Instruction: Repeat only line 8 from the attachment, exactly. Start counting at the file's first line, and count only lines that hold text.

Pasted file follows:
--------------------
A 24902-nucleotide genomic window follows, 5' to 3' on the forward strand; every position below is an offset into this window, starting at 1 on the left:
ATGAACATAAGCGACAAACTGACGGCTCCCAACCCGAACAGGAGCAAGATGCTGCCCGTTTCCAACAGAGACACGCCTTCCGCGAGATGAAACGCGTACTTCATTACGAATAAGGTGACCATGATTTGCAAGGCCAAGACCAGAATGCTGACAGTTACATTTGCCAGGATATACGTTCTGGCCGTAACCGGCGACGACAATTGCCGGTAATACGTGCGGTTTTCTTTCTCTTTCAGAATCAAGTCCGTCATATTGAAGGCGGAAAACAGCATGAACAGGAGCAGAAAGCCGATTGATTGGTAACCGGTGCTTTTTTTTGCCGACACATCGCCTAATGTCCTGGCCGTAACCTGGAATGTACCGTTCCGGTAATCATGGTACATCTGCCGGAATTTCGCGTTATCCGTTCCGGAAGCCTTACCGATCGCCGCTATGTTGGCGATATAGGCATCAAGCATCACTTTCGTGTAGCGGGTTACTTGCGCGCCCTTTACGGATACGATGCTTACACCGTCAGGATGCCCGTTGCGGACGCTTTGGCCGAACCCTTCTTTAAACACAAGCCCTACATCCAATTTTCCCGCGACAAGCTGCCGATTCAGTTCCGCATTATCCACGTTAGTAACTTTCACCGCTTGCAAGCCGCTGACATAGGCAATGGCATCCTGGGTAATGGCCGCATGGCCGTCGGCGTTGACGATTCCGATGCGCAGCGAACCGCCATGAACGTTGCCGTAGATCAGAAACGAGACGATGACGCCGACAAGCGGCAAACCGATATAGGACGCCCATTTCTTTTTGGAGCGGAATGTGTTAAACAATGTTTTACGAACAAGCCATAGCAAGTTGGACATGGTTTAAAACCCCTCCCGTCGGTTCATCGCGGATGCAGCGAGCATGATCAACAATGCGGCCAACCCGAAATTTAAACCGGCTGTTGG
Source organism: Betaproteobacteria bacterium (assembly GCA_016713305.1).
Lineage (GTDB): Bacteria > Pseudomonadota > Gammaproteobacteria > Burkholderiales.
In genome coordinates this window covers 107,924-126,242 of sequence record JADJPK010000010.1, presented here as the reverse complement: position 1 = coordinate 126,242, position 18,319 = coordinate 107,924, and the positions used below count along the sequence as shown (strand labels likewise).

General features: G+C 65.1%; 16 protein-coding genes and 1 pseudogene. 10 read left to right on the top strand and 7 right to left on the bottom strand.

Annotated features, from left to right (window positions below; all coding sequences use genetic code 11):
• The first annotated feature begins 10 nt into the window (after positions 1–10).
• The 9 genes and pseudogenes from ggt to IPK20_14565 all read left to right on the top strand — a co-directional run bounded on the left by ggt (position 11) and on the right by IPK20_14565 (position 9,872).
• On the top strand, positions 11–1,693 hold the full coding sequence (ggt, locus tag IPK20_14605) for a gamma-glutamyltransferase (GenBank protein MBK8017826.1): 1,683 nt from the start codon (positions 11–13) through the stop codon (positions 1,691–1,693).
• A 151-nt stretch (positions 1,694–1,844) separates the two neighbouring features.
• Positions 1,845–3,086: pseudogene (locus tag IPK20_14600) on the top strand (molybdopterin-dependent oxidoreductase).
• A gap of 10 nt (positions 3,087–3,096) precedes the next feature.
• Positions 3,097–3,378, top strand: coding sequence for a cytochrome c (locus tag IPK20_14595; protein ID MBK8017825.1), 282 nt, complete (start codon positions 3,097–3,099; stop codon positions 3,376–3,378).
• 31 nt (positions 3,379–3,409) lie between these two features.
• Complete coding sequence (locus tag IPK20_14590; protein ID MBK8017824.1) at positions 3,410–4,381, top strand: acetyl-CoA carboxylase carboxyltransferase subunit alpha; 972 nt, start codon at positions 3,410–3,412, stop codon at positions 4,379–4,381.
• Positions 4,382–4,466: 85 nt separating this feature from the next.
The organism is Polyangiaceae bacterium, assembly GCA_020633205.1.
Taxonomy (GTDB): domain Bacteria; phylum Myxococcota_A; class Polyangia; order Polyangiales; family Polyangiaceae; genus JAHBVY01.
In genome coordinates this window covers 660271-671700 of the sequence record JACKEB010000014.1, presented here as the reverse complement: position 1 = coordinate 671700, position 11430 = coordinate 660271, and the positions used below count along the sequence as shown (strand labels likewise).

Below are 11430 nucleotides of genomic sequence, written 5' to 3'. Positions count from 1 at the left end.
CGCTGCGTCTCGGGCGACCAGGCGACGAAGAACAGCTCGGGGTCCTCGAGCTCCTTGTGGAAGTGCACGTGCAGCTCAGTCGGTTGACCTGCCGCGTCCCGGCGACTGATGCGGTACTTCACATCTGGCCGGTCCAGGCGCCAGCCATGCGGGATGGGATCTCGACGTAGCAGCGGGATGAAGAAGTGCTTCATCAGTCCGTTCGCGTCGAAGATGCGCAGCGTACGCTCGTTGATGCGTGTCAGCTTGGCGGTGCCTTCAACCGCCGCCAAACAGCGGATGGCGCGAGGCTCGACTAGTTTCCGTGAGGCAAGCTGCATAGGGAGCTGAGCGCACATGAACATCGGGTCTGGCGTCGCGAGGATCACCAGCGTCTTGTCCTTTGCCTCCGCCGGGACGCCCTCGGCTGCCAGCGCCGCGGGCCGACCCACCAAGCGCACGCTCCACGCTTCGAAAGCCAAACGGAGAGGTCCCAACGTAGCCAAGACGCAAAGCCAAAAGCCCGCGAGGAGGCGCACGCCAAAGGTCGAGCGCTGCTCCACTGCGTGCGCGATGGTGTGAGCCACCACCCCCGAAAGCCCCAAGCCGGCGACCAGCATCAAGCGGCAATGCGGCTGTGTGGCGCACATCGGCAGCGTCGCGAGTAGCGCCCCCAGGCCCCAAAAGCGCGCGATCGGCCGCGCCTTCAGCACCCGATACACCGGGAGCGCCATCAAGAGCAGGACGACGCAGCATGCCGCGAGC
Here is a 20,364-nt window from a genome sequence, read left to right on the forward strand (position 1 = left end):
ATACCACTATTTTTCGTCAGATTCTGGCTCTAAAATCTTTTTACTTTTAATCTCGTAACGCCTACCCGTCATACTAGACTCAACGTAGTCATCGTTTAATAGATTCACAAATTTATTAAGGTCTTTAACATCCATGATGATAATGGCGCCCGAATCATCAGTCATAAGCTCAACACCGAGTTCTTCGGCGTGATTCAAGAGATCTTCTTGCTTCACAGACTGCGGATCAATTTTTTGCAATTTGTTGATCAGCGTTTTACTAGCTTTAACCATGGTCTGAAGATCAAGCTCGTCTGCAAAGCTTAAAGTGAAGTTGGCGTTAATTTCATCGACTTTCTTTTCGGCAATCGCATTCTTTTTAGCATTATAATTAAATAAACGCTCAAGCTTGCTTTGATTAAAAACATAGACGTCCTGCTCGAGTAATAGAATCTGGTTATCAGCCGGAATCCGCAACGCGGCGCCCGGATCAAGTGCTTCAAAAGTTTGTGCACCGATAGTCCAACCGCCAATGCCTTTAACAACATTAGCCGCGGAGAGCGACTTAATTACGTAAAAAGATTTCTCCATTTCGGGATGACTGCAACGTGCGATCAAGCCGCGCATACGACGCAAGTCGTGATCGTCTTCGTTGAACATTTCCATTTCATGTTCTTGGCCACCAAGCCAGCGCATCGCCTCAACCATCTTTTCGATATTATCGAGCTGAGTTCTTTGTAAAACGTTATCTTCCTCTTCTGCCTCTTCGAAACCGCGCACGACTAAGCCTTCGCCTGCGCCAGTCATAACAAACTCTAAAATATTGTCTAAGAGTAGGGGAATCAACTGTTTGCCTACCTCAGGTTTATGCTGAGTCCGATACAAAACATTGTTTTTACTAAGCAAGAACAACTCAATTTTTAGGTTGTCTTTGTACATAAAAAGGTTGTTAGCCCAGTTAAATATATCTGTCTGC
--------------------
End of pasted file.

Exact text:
• The first annotated feature begins 10 nt into the window (after positions 1–10).